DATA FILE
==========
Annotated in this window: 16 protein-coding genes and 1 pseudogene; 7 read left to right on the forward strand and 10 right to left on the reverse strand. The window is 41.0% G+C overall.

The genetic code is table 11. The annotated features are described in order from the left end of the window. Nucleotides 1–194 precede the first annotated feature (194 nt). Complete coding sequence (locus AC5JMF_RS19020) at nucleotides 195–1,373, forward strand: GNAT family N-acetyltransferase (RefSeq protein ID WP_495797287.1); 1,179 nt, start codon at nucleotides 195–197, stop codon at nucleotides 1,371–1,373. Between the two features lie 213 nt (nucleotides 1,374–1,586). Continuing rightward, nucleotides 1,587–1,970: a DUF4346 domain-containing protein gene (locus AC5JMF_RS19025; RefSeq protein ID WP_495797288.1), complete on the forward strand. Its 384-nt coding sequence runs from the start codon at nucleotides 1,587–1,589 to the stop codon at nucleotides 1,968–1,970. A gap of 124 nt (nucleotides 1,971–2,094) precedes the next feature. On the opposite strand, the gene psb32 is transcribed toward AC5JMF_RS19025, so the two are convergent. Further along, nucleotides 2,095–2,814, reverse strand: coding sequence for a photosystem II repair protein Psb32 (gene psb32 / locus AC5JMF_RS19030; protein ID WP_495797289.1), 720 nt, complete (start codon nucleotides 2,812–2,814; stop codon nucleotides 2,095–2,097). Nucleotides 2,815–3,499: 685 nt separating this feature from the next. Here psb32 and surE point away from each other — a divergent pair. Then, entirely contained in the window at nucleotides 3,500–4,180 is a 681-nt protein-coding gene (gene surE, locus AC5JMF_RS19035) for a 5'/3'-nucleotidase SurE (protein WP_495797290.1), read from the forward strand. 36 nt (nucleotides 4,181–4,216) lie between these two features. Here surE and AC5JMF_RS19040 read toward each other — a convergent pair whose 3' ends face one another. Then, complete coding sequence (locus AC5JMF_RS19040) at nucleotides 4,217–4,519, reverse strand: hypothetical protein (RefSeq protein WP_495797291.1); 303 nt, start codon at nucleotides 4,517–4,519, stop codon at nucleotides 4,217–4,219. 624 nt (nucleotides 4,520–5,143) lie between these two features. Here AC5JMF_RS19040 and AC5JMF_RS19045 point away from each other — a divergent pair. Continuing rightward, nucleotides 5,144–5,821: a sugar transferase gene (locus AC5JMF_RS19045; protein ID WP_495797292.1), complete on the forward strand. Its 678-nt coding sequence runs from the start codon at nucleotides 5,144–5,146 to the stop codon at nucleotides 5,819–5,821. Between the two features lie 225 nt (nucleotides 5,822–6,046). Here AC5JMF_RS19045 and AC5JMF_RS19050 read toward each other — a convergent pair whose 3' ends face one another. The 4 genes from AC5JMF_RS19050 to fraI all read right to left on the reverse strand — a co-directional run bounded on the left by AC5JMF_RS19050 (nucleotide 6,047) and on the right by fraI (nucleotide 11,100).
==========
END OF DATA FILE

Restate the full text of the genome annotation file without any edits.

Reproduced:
Annotated in this window: 16 protein-coding genes and 1 pseudogene; 7 read left to right on the forward strand and 10 right to left on the reverse strand. The window is 41.0% G+C overall.

The genetic code is table 11. The annotated features are described in order from the left end of the window. Nucleotides 1–194 precede the first annotated feature (194 nt). Complete coding sequence (locus AC5JMF_RS19020) at nucleotides 195–1,373, forward strand: GNAT family N-acetyltransferase (RefSeq protein ID WP_495797287.1); 1,179 nt, start codon at nucleotides 195–197, stop codon at nucleotides 1,371–1,373. Between the two features lie 213 nt (nucleotides 1,374–1,586). Continuing rightward, nucleotides 1,587–1,970: a DUF4346 domain-containing protein gene (locus AC5JMF_RS19025; RefSeq protein ID WP_495797288.1), complete on the forward strand. Its 384-nt coding sequence runs from the start codon at nucleotides 1,587–1,589 to the stop codon at nucleotides 1,968–1,970. A gap of 124 nt (nucleotides 1,971–2,094) precedes the next feature. On the opposite strand, the gene psb32 is transcribed toward AC5JMF_RS19025, so the two are convergent. Further along, nucleotides 2,095–2,814, reverse strand: coding sequence for a photosystem II repair protein Psb32 (gene psb32 / locus AC5JMF_RS19030; protein ID WP_495797289.1), 720 nt, complete (start codon nucleotides 2,812–2,814; stop codon nucleotides 2,095–2,097). Nucleotides 2,815–3,499: 685 nt separating this feature from the next. Here psb32 and surE point away from each other — a divergent pair. Then, entirely contained in the window at nucleotides 3,500–4,180 is a 681-nt protein-coding gene (gene surE, locus AC5JMF_RS19035) for a 5'/3'-nucleotidase SurE (protein WP_495797290.1), read from the forward strand. 36 nt (nucleotides 4,181–4,216) lie between these two features. Here surE and AC5JMF_RS19040 read toward each other — a convergent pair whose 3' ends face one another. Then, complete coding sequence (locus AC5JMF_RS19040) at nucleotides 4,217–4,519, reverse strand: hypothetical protein (RefSeq protein WP_495797291.1); 303 nt, start codon at nucleotides 4,517–4,519, stop codon at nucleotides 4,217–4,219. 624 nt (nucleotides 4,520–5,143) lie between these two features. Here AC5JMF_RS19040 and AC5JMF_RS19045 point away from each other — a divergent pair. Continuing rightward, nucleotides 5,144–5,821: a sugar transferase gene (locus AC5JMF_RS19045; protein ID WP_495797292.1), complete on the forward strand. Its 678-nt coding sequence runs from the start codon at nucleotides 5,144–5,146 to the stop codon at nucleotides 5,819–5,821. Between the two features lie 225 nt (nucleotides 5,822–6,046). Here AC5JMF_RS19045 and AC5JMF_RS19050 read toward each other — a convergent pair whose 3' ends face one another. The 4 genes from AC5JMF_RS19050 to fraI all read right to left on the reverse strand — a co-directional run bounded on the left by AC5JMF_RS19050 (nucleotide 6,047) and on the right by fraI (nucleotide 11,100).